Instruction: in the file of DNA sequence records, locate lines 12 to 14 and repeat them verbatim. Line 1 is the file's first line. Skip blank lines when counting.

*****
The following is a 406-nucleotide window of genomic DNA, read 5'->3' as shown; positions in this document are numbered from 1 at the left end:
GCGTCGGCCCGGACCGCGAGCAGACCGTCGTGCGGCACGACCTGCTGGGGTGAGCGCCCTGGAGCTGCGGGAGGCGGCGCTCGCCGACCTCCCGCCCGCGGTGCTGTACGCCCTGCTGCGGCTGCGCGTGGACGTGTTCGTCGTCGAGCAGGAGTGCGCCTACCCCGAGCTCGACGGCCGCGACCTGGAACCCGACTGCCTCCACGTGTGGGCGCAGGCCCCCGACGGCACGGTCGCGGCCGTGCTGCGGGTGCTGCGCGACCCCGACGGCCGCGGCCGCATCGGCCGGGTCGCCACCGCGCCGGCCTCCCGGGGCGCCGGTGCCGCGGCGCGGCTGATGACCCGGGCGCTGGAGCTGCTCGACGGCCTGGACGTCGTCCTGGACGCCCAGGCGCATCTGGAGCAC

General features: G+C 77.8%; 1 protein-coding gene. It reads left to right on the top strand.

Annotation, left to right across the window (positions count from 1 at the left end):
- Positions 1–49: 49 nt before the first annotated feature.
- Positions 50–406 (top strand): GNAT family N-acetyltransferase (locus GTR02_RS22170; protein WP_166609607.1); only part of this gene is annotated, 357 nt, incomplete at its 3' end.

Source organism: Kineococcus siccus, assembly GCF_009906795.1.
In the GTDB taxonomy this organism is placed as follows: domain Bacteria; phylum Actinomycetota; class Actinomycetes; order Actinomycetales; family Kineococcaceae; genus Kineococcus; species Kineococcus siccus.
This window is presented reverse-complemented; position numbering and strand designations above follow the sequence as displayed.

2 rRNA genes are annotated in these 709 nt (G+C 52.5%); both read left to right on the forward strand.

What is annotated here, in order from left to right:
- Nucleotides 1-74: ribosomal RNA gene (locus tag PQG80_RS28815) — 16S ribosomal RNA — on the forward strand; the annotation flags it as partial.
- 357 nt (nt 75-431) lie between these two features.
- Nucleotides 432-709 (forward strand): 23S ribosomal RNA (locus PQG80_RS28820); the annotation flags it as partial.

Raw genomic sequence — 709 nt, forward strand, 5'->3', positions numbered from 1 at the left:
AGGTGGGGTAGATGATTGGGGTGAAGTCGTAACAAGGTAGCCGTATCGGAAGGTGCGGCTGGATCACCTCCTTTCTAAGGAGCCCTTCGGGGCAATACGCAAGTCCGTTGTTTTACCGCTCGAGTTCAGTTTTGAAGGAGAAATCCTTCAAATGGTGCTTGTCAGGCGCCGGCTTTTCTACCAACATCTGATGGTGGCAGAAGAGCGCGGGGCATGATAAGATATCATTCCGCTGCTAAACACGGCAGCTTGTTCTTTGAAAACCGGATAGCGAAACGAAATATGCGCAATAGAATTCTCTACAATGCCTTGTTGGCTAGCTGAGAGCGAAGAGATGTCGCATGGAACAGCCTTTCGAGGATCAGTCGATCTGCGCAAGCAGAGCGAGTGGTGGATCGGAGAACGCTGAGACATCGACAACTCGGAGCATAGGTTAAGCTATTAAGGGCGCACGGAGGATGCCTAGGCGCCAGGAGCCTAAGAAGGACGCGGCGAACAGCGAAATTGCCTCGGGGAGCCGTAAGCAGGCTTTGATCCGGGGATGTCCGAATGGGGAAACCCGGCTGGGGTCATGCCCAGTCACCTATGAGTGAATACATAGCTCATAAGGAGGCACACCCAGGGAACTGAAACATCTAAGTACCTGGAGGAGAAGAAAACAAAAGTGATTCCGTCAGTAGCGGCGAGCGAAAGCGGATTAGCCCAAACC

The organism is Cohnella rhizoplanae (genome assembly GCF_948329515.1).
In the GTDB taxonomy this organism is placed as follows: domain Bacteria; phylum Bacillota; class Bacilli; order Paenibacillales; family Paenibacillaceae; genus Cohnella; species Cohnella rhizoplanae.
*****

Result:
- Nucleotides 1-74: ribosomal RNA gene (locus tag PQG80_RS28815) — 16S ribosomal RNA — on the forward strand; the annotation flags it as partial.
- 357 nt (nt 75-431) lie between these two features.
- Nucleotides 432-709 (forward strand): 23S ribosomal RNA (locus PQG80_RS28820); the annotation flags it as partial.